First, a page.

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Monica Seles: a tennis prodigy who was prevented by tragedy from being the greatest of all time

The story of Monica Seles is one of the saddest that has ever taken place in the world of sports. Born in Yugoslavia in 1973, she emigrated to the United States at a very young age to fulfill her dream of becoming a professional tennis player. Her effort and talent took little time to bear fruit, very little in fact.

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At the age of 16, in 1990, she became the youngest woman to win Roland Garros. At 17, she was already number 1 in the world. By the time she was 19, she had already won 22 WTA titles and lifted eight Grand Slam trophies (three Australian Open titles, three Roland Garros titles and two US Open titles, plus a Wimbledon final). Absolute madness. To put it in perspective, when Serena Williams turned 19 in September 2000 she had only won one major title. Seles was destined to become the greatest Grand Sam winner and arguably the greatest tennis player in history.

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However, her wonderful projection as an athlete was cut short forever on Friday, April 30, 1993, a day that not only changed Monica’s life but also the history of women’s tennis. Seles was playing the Hamburg tournament, a few weeks before Roland Garros. She was beating Bulgaria’s Magdalena Maleeva 6-4, 4-3 in the quarterfinals. It seemed like just another quiet afternoon, but at 18:50, everything turned into a dramatic movie. While she was drinking water during the break and drying her sweat with a towel, she was stabbed in the right shoulder blade.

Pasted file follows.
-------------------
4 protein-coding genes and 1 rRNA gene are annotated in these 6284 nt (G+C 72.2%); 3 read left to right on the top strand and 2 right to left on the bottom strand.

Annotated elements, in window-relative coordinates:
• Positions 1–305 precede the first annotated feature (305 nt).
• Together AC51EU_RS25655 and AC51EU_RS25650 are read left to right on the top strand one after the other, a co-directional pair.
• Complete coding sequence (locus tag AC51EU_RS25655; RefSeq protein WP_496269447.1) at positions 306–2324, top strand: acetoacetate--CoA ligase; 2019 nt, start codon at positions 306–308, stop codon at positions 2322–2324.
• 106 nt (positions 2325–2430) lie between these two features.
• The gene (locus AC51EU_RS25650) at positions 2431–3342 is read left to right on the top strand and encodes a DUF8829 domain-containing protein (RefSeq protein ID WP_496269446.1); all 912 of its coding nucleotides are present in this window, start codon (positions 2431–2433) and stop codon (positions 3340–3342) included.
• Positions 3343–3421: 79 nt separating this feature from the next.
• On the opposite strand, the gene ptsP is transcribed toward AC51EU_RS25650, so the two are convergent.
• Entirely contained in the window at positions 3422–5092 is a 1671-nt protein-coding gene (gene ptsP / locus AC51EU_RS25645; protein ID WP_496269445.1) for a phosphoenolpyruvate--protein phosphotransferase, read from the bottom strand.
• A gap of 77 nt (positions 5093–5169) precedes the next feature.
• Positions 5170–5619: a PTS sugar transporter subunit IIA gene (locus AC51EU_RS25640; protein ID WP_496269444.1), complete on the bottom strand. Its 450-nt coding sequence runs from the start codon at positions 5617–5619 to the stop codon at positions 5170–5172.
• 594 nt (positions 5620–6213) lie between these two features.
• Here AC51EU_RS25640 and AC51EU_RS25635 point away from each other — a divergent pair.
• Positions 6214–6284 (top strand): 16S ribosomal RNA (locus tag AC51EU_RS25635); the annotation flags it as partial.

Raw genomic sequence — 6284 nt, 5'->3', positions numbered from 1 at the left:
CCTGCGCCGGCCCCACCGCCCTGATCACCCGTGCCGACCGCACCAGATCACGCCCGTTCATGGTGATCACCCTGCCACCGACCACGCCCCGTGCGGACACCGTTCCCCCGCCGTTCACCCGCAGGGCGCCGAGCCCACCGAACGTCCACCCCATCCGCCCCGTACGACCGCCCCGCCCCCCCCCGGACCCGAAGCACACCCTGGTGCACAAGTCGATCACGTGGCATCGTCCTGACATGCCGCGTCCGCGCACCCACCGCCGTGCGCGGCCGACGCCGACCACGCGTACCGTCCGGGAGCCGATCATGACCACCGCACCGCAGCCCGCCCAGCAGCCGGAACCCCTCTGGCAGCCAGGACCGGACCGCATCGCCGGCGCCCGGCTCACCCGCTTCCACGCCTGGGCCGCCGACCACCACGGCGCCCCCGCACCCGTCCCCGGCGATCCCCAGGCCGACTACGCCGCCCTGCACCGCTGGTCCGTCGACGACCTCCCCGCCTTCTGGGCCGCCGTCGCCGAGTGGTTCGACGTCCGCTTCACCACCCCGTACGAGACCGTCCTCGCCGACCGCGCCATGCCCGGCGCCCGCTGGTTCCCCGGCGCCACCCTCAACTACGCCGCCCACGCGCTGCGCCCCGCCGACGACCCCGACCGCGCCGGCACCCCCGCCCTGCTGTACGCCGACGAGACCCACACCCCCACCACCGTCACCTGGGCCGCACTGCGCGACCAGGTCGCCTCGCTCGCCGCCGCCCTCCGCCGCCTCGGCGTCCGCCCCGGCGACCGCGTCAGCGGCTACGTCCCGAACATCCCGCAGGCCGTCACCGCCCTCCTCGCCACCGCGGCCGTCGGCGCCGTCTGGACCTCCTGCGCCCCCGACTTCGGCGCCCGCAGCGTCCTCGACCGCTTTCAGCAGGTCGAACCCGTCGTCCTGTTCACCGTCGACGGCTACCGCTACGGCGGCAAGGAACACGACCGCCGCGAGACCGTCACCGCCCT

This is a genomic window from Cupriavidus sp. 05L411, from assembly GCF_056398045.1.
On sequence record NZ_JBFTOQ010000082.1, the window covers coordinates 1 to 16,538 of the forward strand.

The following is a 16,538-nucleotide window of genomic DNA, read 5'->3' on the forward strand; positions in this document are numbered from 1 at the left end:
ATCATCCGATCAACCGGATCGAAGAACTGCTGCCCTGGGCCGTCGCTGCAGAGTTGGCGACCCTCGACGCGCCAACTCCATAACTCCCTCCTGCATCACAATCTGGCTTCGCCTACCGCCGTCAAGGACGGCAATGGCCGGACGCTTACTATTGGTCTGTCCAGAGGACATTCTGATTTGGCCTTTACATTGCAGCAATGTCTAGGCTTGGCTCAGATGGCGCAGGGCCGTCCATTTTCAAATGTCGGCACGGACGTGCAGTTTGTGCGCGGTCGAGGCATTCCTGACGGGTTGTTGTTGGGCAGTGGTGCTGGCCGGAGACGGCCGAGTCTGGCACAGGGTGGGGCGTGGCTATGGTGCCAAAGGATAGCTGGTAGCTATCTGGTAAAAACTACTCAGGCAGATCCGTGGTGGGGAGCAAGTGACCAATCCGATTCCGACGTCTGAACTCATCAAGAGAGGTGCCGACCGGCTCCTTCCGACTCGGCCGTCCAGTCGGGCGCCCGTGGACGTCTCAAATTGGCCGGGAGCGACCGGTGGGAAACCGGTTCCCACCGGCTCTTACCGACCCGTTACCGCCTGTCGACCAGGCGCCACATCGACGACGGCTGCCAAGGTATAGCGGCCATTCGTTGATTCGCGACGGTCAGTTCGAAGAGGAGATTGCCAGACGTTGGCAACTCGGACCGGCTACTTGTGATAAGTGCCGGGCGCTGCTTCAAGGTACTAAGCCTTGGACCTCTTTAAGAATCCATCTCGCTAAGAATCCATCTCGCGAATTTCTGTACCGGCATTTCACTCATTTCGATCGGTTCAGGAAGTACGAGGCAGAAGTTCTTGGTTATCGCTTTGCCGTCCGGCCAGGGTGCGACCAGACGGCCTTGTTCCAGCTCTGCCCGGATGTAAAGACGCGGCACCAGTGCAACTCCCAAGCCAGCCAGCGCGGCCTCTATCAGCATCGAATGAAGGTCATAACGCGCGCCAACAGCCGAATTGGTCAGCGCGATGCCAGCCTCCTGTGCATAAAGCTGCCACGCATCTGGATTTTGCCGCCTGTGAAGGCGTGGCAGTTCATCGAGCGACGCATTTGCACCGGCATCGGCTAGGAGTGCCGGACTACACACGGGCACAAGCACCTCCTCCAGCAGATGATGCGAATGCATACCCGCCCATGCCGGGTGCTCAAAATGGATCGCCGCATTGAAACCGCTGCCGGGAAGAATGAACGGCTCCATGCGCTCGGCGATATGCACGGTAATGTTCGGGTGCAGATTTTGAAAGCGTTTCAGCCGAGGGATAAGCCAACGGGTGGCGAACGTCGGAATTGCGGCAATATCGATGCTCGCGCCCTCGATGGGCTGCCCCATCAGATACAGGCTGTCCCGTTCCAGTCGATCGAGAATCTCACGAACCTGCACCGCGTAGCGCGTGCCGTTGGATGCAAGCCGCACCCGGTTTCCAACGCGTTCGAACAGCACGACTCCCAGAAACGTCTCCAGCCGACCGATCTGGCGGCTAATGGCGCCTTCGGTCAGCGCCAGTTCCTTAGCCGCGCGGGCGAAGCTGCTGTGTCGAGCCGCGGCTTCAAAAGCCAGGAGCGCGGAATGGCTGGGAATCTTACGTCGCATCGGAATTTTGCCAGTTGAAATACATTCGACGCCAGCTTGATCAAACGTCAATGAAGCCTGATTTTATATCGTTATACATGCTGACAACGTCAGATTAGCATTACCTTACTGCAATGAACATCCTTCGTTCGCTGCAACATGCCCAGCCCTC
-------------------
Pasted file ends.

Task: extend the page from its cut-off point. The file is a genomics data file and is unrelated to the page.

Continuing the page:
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Confused and overcome with terror, she stood up. She was immediately helped, but dropped the glass she was holding in her left hand and collapsed on the brick dust track. A few meters away, security officers were reducing the assailant, Günter Parche. The motive that led that deranged man to attack her was absurd: he wanted to get her out of the way so that his favorite player Steffi Graff could shine again.

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The wound was not life-threatening, but it destroyed her mentally. Seles suffered from anxiety attacks and depression, as well as post-traumatic stress disorder and overweight. “That changed my career irreversibly and damaged my soul,” she acknowledged. She did not play again until 1995 and although she won another Grand Slam (in 1996) she was never the same.

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